Like most world-class cities, Gaborone will soon have its own sought-after book festivals that celebrate the local literary landscape.
This is thanks to the establishment of the Gaborone Book Festival. The activities of the festival will start later this month with a book review session and book night gig.
Addressing the press at the Meatin’ Joint in Molapo Crossing, the organisers Keikantse and Kenanao Phele noted that as bookworms they had realised that reading culture among Batswana was appalling.
They noted that their vision and mission was to inspire people of all ages, races, gender and religion to read, and appreciate the transformative power of books. Keikantse said they had attended several book festivals, including the recent Durban Book Festival and were impressed by how big the festival was and the great audience and the impact of books.
Kenanao said that they had also started a school outreach programme that had started off at Camp School in Village. “Through this programme, we encourage children to tell their stories and also inculcate a love for reading within them from a young age,” she said. They want to make reading as attractive to young people as possible.
They are also committed to exposing local authors through various platforms and that is why they have come up with the book night, the first, which will be held at University of Botswana Library Auditorium. Keikantse said that they would host four local published authors: Lauri Kubuitsile, Kagiso Madibana, Modirwa Kekwaletse and Thabo Katlholo.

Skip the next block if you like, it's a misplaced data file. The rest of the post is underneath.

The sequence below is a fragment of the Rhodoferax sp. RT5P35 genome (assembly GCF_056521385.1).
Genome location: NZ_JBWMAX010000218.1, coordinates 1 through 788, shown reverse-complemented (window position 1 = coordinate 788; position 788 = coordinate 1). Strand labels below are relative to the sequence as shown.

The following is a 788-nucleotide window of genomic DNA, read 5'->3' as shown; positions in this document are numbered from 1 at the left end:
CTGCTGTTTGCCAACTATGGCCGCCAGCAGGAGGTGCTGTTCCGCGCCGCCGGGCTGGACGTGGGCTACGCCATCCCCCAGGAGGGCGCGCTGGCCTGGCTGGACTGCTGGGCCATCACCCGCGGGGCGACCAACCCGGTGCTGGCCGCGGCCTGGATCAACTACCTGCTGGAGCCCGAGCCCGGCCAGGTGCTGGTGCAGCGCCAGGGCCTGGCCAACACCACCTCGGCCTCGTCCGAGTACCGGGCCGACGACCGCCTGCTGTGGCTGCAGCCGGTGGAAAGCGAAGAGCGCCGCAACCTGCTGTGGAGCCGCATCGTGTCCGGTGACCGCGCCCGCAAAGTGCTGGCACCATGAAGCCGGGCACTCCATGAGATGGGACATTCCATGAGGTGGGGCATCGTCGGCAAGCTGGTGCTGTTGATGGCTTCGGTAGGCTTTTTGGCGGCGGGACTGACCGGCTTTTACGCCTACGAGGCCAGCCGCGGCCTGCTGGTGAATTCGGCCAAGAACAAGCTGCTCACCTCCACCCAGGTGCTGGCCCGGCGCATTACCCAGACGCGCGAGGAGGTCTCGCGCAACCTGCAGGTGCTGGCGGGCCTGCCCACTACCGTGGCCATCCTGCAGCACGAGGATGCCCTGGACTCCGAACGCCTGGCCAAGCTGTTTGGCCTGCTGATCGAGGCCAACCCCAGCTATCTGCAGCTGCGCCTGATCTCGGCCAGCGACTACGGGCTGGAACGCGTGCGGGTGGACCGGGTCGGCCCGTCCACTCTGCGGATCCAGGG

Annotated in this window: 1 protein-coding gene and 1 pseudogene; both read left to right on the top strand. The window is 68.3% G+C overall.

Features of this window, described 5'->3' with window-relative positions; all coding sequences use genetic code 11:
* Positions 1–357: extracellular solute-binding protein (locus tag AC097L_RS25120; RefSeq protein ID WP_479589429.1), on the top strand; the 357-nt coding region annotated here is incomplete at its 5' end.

“They will all read from their books and engage the audience through questions and discussions. We want to make it as fun and interactive as possible,” she said. They both acknowledged that there were many solo readers in Botswana and they wanted to create platforms for all these individuals to engage with like-minded people.
Keikantse, who has a passion for African literature, noted that there are many refreshing new writers in the Diaspora. “Ten years ago the literary environment was lukewarm but we have seen an emergence of brilliant and exciting authors who bring excellent content.
“Most of these books spark interesting conversation around the narrative of our continent. The writing has decolonised my mind because the writing is relatable and I can identify with the stories.
The Book Festival will give both established and aspirant writers a platform to share their ideas and offerings,” she said.
The main Book Festival, slated for September, will be a three-day programme that would include workshops, public discussions and showcases.
The team noted that they are working around the clock to include as many upcoming and established local writers as possible, and were also working around the clock to bring on board more sponsors to amplify the event and help them spread the message on the power of reading.